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Revolutionising theatre spaces: Anthony Alderson on the Pleasance's new portable venue

As the Pleasance Islington opens a new 80-seater space, the company's director explains the revolutionary new technology making easy pop-up theatres

Anthony Alderson
© Gabrielle Motola

Anthony Alderson has been working for the Pleasance Theatre Trust for over 30 years. When it was first established in 1985, the Pleasance operated in Edinburgh for the fringe festival. In 1995 Pleasance Islington was established and last month it was announced that the London arm had had a refit and was would now be home to a new 80-seater theatre. The new space will reside in London for ten months of the year before heading up to become the Pleasance Beside during the festival. Here the director of the organisation explains why the new space heralds infinite theatre festival possibilities and a new era for the Pleasance in London.

Just to be clear, is the new space in London also the Pleasance Beside in Edinburgh?
It is and it isn't. The original Pleasance Beside was shipping containers fitted together. But although people loved being in them – and the list of people who started in those spaces is remarkable – they were only eight feet tall and so we had to build miniature lighting equipment. I wanted to find a space that was larger – four and a half metres tall – so you could light things in an interesting way.

Transporting the theatre
© Nick Ward

Presumably anything much bigger would have been difficult to get into the Pleasance Courtyard?
Yes, there are a few chips in the walls at the Courtyard which are a demonstration of just how tight Beside was. In 2016 I met a theatrical engineering company called Triple E who introduced me to some new designs for what is essentially the world's first grown-up Meccano. It is absolutely ingenious. Essentially it means you can put a theatre up and take it down any time you want. You could even take the façade of an old theatre and put one of these behind it. So the Pleasance Beside is the same theatre as the one in London, but in Edinburgh it's a metre and a half bigger than in London. It went to the festival in 2017 and then came to London in September. Is it a bit like a flat pack theatre then?
Not quite, but almost. You get a list of parts, a bit like a Lego kit, there's a guaranteed price, you know how many parts there are and you get an instruction manual of how to put it together. Eighty five per cent of the building essentially comes off a shelf. Once you've finished with it, the parts could go back on a shop floor, or to a hire company. It's not recyclable, but it's essentially sustainable.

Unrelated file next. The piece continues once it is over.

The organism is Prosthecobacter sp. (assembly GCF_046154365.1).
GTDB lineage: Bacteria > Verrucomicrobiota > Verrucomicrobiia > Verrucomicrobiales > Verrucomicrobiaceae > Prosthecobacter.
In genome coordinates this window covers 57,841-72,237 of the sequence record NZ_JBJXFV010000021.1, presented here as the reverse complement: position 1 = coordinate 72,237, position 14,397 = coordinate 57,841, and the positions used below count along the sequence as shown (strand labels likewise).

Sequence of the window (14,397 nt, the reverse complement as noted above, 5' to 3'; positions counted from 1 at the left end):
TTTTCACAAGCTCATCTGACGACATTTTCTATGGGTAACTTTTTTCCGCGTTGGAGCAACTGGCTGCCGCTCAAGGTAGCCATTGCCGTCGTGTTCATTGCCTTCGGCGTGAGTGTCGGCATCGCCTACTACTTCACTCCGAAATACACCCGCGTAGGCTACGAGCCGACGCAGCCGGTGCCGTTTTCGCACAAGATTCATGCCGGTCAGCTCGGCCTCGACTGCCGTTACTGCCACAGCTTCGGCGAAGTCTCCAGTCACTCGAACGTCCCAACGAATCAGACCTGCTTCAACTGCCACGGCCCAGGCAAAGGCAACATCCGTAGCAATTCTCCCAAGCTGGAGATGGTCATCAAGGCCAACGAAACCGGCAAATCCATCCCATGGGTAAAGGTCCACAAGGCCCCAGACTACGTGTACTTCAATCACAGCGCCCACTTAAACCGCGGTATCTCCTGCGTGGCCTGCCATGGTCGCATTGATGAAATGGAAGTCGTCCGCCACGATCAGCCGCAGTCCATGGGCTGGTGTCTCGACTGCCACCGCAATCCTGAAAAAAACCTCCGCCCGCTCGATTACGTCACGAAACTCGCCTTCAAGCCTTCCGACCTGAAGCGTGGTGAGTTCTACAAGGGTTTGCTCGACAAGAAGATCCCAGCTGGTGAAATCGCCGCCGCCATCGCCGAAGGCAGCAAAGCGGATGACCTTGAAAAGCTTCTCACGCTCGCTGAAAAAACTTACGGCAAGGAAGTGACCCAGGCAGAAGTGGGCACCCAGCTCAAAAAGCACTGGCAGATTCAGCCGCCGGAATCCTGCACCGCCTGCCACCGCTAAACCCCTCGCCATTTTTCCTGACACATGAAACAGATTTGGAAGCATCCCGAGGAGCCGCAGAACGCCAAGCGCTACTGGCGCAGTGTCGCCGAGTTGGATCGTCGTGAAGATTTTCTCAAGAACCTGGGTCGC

It sounds like the sort of space which could be used for festivals all over…
Yes, I love the idea that you could put a whole host of them on a brownfield site, like where they've knocked down Earl's Court. You could pop them up – 100 seater, 200 seater, 400 seater – all over the place. It wouldn't be difficult to put a load of these in a field with Portaloos and a portable box office and away you go. The system is so unbelievably clever and modular. It's not acoustically sealed in any way though – it's definitely a fringe venue.

This new space feels like it's arrived with a bit of a change at the London Pleasance would you agree?
Yes, we have invested money in the building through a refurbishment and renewed the lease. The idea is to concentrate on text, plays and stories in the space. We have brought in Nic Connaughton over from the Arcola to be our head of theatre. Nic's background is very cohesive. One of the reasons for getting him on board is that I believe the future of small-to-mid scale touring in this country is through partnerships between theatres. We are going to see theatres working together in order to raise money to produce work more and more. That is what Nic and I are working on.

Constructing the theatre
© Nick Ward

Do you get huge Fringe fatigue?
No. I live here now, near the beach in Portobello. It's an incredible city and great place to work. I grew up here. How could you get bored of the greatest arts festival in the world?

What's changed over the years, in your opinon?
I think the scale has changed and the risk that people take has changed enormously. Accommodation charges are now huge and to bring a four-person play to the festival now, you don't get much change out of £50,000. It's a lot of money. It's still the cheapest place in the world to see the most remarkable amount of stuff, but it is getting harder for theatre companies to do it because of the costs. I don't think the spirit has changed though. Every year I see something that changes my way of thinking. This is still the world's pressure valve.

What are you excited about that's coming up to the Pleasance venues this year?
There are lots of things I'm looking forward to. Zippos Circus is also going onstage at the EIC and in the 250th anniversary of circus too. There's motorbikes onstage. It's good fringe fun. Nichola McAuliffe has also written a play called Resonance which is set 25 years after the murder of the Romanov family and it's about prejudice and the politics of revenge and of revolution.

The Pleasance Downstairs
© Nick Ward